Equipment to Get Up and Down Stairs:

Once it has become difficult or impossible for someone to get up and down the stairs, there are a number of options you could consider: living downstairs, moving to a bungalow or ground floor flat, or installing a domestic lift. The first option may not be practical because although it is easy to move a bed downstairs, providing bathroom facilities can prove difficult and costly and downstairs living space will be reduced. The second option is not only costly but may result in the loss of good friends and neighbours. Installing a domestic lift is often the most practical and economical option.

The aim of this information sheet is to provide information on equipment to assist someone getting up and down stairs, and details about the useful features of different types of stairlifts to help you fund solutions that are most suitable for you.

The information contained in this document is strictly for information purposes only. There are hazards with all equipment and the suitability of any solution is totally dependent on the individual. It is strongly recommended to seek professional advice and assistance before you consider buying any type of equipment mentioned in this Information Sheet.

Supply, provision and sources of funding

Medical Card Holders

Equipment for people with disabilities, sometimes referred to as aids and appliances, is usually supplied free of charge to medical card holders. The card holder must first be assessed by the relevant therapist who can recommend and prescribe the most suitable equipment.

Long Term Illness Card Holders

People who have one of the conditions listed as qualifying under the Department of Health’s Long Term Illness Scheme may be eligible to receive items of equipment, essential for the primary condition, free of charge. Assessment by the relevant professional is required.

Hospital Treatment

People in hospital may have aids and appliances provided free of charge when they are prescribed as part of in-hospital treatment in a public hospital.

Health Insurance Schemes

The main companies offering private health insurance in Ireland are:

  • Voluntary Health Insurance (VHI)
  • Irish Life Health
  • Laya Healthcare
  • GloHealth

Some policies provide members with cover for a limited number of aids and appliances under their out-patient schemes. A list of approved appliances is available on request. A claim for the reimbursement (part or full) will be subject to a member’s out-patient excess. Medical certification is usually necessary. Contact your health insurance company’s Customer Services to check if a particular appliance is covered by your policy.

Some employers have their own special health insurance schemes which provide cover for their employees. The employee’s family is also often covered. Check with the employer to see what, if any, equipment is covered under the scheme.

Housing Adaptation Grant for People with a Disability

The Housing Adaptation Grant for People with a Disability may be applied for to assist in the carrying out of works that are reasonably necessary for the purposes of making a house more suitable for the accommodation of a person with a disability (who is a member of the household). This scheme replaces what was previously known as the Disabled Person’s Housing Grant.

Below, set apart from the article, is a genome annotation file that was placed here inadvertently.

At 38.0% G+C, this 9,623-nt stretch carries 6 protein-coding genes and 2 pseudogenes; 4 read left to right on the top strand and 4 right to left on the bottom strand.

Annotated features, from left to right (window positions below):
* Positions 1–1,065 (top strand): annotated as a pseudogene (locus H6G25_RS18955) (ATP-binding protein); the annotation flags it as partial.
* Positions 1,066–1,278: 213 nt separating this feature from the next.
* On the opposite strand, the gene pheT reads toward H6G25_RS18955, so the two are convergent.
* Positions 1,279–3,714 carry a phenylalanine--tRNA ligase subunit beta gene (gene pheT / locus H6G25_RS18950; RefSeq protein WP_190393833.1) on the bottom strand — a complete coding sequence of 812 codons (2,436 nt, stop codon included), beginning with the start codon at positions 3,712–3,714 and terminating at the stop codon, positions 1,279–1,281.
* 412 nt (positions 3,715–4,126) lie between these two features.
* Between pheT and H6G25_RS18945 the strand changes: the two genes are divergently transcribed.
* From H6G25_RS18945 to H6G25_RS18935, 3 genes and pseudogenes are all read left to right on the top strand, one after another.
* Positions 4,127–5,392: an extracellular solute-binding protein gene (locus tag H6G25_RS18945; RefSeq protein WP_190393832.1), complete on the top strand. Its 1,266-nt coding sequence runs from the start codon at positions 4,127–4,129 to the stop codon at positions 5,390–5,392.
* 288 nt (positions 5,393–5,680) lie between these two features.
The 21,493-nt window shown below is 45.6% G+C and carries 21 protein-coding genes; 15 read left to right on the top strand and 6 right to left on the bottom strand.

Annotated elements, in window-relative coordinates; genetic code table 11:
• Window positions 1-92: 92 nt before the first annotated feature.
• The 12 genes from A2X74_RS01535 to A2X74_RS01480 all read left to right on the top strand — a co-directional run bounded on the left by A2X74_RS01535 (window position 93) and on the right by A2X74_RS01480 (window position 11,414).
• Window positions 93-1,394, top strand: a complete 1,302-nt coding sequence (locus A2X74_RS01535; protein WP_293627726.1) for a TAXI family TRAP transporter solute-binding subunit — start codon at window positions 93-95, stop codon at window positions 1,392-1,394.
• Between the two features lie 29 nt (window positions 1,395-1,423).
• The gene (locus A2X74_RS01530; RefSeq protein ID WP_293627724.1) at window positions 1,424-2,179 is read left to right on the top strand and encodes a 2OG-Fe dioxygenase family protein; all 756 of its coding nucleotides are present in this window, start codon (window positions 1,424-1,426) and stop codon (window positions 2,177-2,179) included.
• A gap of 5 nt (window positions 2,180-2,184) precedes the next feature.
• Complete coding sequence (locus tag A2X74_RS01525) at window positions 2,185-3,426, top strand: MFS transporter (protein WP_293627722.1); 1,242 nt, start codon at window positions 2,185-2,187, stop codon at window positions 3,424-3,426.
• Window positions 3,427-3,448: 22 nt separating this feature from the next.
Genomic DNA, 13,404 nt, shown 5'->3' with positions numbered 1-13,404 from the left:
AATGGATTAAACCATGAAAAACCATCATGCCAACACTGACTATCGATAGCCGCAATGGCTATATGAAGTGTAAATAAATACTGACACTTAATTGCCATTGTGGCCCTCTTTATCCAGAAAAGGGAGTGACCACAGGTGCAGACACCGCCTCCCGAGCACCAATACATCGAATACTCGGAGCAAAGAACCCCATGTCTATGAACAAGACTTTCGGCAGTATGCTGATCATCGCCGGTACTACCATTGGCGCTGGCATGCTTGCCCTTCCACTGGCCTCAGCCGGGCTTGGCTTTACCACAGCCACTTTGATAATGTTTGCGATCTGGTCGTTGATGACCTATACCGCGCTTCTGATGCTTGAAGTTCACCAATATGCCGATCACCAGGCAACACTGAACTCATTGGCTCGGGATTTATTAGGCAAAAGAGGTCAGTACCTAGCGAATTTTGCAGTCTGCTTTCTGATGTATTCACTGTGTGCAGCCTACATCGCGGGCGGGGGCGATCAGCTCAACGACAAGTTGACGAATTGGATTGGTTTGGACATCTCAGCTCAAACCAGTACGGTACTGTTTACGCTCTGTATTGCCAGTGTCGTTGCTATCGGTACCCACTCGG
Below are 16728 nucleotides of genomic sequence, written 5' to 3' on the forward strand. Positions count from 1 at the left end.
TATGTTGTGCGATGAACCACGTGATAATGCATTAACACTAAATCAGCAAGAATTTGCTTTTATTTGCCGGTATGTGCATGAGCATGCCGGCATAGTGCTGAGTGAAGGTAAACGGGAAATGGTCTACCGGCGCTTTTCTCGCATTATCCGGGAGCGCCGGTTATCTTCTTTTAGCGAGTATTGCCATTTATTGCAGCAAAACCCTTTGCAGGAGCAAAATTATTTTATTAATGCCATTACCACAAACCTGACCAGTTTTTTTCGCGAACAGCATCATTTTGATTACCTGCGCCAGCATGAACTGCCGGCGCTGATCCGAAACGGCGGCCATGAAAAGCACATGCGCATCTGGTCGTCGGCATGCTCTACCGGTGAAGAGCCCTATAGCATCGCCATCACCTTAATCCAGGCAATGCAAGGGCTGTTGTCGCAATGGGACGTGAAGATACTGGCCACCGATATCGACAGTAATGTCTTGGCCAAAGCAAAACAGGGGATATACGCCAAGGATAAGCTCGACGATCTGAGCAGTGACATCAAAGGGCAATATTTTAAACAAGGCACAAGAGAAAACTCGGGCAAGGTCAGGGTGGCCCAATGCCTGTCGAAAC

The types of works allowable under the new scheme can be varied and include the provision of access ramps, stairlifts, downstairs toilet facilities, accessible showers, adaptations to facilitate wheelchair access and extensions. In general, people who require grant aid for minor works eg ramps, grab rails, accessible showers and stairlifts, and who satisfy the means test provisions, should apply for assistance under the new Mobility Aids Grant Scheme, also administered by your local authority.

All applications for grant aid under the Housing Adaptation Grant Scheme are assessed on the basis of household means. Since November 2007, the maximum grant available under this scheme is €30,000.

How to apply
The Housing Adaptation Grant Scheme for People with a Disability is administered by your local authority. All applications must include two written itemised quotations from contractors indicating the cost of the adapation. The local authority will decide whether it is necessary to refer the application to an Occupational Therapist. This decision is based on the report of the authority’s Inspector, the applicant’s General Practitioner, and the long term needs of the applicant. For full details of the Housing Adaptation Grant Scheme for People with a Disability, visit, or contact the Housing Department of your local authority.

Mobility Aids Housing Grant Scheme

The Mobility Aids Housing Grant Scheme is another grant option available for those requiring smaller changes. The scheme is designed to fast track grant aid to cover basic adaptations to address mobility problems primarily associated with ageing. The work allowed under the scheme can be varied and can include grab rails, access ramps, level access showers, and stairlifts. All applications for grant aid under the Mobility Aids Housing Grant Scheme are assessed on the basis of household means. The maximum grant is €6,000. This may cover 100% of the cost of the works and is available to those with gross annual household incomes of up to €30,000.

In cases where grant aid is required for larger work and where the cost of the work is expected to be in excess of €6,000, applicants should apply for grant aid under the Housing Adaptation Grant for People with a Disability (see above).